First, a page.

Politics Gen XYZ

3,742 posts in this topic

On 12/14/2019, 12:14:30, fraufruit said:

Making it easier for expats to vote and getting rid of the 15 yr. limit on voting rights sounds like a positive to me.

My personal view is that expats should not be able to vote because I can`t come to terms with me being able to have an influence on a country where I don`t live.

Let`s be honest 99.9% of the time what govt rules doesn`t affect us personally.

The only vote I can think of that any expat should have been able to vote in was Brexit as that affects every UK citizen no matter where they live.

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On 12/14/2019, 12:10:51, French bean said:

have to agree with the need for some form of ID to vote. I'm also in favour of national ID cards,

I disagree totally with these 2 points but wont go into it or it`ll bring out the many mavens on this board.

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19 minutes ago, Keleth said:

My personal view is that expats should not be able to vote because I can`t come to terms with me being able to have an influence on a country where I don`t live.

Let`s be honest 99.9% of the time what govt rules doesn`t affect us personally.

The only vote I can think of that any expat should have been able to vote in was Brexit as that affects every UK citizen no matter where they live.

Sorry, but as a US citizen my country's oversize influence is felt everywhere, and expat or not I get to vote.  My govt does affect me, and the rest of the world, very personally.  

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Americans need to file a tax return whether residing in the US or not and pay above a certain amount + pay on certain investment gains.

 

That should be sufficient grounds to have the right to vote.  

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4 minutes ago, BethAnnBitt said:

Sorry, but as a US citizen my country's oversize influence is felt everywhere, and expat or not I get to vote.  My govt does affect me, and the rest of the world, very personally.  

What any country does in some  way affects everyone.So should we be able to vote in all countries elections.

Why should you for example be able to vote in a govt that then gives the rich tax cuts while leaving the poor worse off when it wouldn`t affect you ?

Why should I living in Germany for example have a govt who decides to put the retirement age up to 75 have that decision foisted up me from a govt that was helped being voted in by people who haven`t lived in Germany for years and who may live in a country where they retire at 60 ?

Countries and people should be more interested in helping their own disenfranchised and poor play a part in choosing govts than expats doing it.

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3 minutes ago, balticus said:

Americans need to file a tax return whether residing in the US or not and pay above a certain amount + pay on certain investment gains.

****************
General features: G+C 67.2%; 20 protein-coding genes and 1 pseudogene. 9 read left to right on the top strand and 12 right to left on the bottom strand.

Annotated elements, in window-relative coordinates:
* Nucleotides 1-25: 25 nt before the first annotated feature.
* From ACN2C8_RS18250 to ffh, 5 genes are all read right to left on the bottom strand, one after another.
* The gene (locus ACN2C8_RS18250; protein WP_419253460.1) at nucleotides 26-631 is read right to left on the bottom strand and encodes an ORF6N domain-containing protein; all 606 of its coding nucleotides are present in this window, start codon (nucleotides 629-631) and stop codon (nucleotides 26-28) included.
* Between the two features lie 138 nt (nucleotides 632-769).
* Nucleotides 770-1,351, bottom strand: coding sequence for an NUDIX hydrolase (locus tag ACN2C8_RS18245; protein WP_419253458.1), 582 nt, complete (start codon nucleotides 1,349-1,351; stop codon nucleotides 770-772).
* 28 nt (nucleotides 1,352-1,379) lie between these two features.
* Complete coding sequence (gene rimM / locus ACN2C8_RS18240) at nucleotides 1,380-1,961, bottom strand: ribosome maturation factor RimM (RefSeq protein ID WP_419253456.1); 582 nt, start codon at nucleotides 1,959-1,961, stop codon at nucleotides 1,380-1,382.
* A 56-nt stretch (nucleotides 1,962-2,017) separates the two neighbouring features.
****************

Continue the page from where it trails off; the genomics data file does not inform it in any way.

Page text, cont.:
That should be sufficient grounds to have the right to vote.  

And that`s a totally different argument from Beths and that is a way it affects someone personally.

That`s not a Trump is President and I don`t like him type of argument.

I fucking hate Johnson but the idiots voted him in and why should I have a say in it.

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Also, the last time I was a US expat I was only gone for 3 years.  Would there be some time frame imposed after which one couldn't vote?  I think the current system is just - an expat can vote in federal, but not local, US elections.

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4 minutes ago, BethAnnBitt said:

Also, the last time I was a US expat I was only gone for 3 years.  Would there be some time frame imposed after which one couldn't vote?  I think the current system is just - an expat can vote in federal, but not local, US elections.

It`s 15 years in the UK which is about right.If you`re out of a country longer than that then there`s probably not a lot of chance of you going back and if you do have you really the moral right to decide what govt has been running your country while you weren`t there just so it`s how you want it when you go back.

 

Also what you and a lot seem to forget is that there are many millions of people who wanted/want Trump as President and he was voted in as such.Now whether these people were sane or right is another matter entirely but that is more a problem with American society than the electoral rights of various people.

Yes I know Trump didn`t win the popular vote but your crazy electoral system has been in place for years and despite the uproar over it now (rightly so IMO) it has never been changed despite years of Democratic Presidencies.

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7 minutes ago, Keleth said:

What any country does in some  way affects everyone.So should we be able to vote in all countries elections.

Why should you for example be able to vote in a govt that then gives the rich tax cuts while leaving the poor worse off when it wouldn`t affect you ?

Why should I living in Germany for example have a govt who decides to put the retirement age up to 75 have that decision foisted up me from a govt that was helped being voted in by people who haven`t lived in Germany for years and who may live in a country where they retire at 60 ?

Countries and people should be more interested in helping their own disenfranchised and poor play a part in choosing govts than expats doing it.

Sorry, but what some countries such as the US and Britian are up to, affect others in the world much more than an election in Haiti (no disrespect meant there at all).  And frankly, being a citizen and an expat gives a perspective that one might argue can help a voter make more informed decisions.  I am grateful for that.

 

Also - I get to vote in my federal elections in part because what my govt does will affect me if at any time I choose to voluntarily return to reside there.  That option is open to me at any time, and although I am currently displeased with my president, I consider having that option an enormous benefit.  I would rather have it than not have it.  As a citizen I have that right, and hence I have a corresponding responsibility to vote.

 

BTW - in the US, being registered to vote, means that one is subject to being called up for jury duty.  As an expat, I won't be.  But the point is that rights and responsibilities go together.

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1 minute ago, Keleth said:

Yes I know Trump didn`t win the popular vote but your crazy electoral system has been in place for years and despite the uproar over it now (rightly so IMO) it has never been changed despite years of Democratic Presidencies.